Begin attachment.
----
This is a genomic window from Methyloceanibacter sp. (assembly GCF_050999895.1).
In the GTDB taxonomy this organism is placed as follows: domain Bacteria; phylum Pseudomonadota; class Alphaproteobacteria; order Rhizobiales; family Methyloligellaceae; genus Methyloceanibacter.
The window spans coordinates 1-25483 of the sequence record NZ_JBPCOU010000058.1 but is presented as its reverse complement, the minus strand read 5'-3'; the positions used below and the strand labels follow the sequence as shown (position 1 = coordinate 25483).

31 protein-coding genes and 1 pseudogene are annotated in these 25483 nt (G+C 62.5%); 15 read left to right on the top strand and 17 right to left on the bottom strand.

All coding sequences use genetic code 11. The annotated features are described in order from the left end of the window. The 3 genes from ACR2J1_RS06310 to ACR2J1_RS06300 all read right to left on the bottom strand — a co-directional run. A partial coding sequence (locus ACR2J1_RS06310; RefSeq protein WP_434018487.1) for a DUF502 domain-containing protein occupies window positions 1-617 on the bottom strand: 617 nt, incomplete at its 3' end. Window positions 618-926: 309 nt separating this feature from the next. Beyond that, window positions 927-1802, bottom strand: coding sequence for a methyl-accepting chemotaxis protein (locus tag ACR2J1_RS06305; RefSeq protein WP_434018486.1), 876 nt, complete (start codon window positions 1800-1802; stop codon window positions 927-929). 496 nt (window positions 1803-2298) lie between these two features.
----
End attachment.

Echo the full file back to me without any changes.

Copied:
This is a genomic window from Methyloceanibacter sp. (assembly GCF_050999895.1).
In the GTDB taxonomy this organism is placed as follows: domain Bacteria; phylum Pseudomonadota; class Alphaproteobacteria; order Rhizobiales; family Methyloligellaceae; genus Methyloceanibacter.
The window spans coordinates 1-25483 of the sequence record NZ_JBPCOU010000058.1 but is presented as its reverse complement, the minus strand read 5'-3'; the positions used below and the strand labels follow the sequence as shown (position 1 = coordinate 25483).

31 protein-coding genes and 1 pseudogene are annotated in these 25483 nt (G+C 62.5%); 15 read left to right on the top strand and 17 right to left on the bottom strand.

All coding sequences use genetic code 11. The annotated features are described in order from the left end of the window. The 3 genes from ACR2J1_RS06310 to ACR2J1_RS06300 all read right to left on the bottom strand — a co-directional run. A partial coding sequence (locus ACR2J1_RS06310; RefSeq protein WP_434018487.1) for a DUF502 domain-containing protein occupies window positions 1-617 on the bottom strand: 617 nt, incomplete at its 3' end. Window positions 618-926: 309 nt separating this feature from the next. Beyond that, window positions 927-1802, bottom strand: coding sequence for a methyl-accepting chemotaxis protein (locus tag ACR2J1_RS06305; RefSeq protein WP_434018486.1), 876 nt, complete (start codon window positions 1800-1802; stop codon window positions 927-929). 496 nt (window positions 1803-2298) lie between these two features.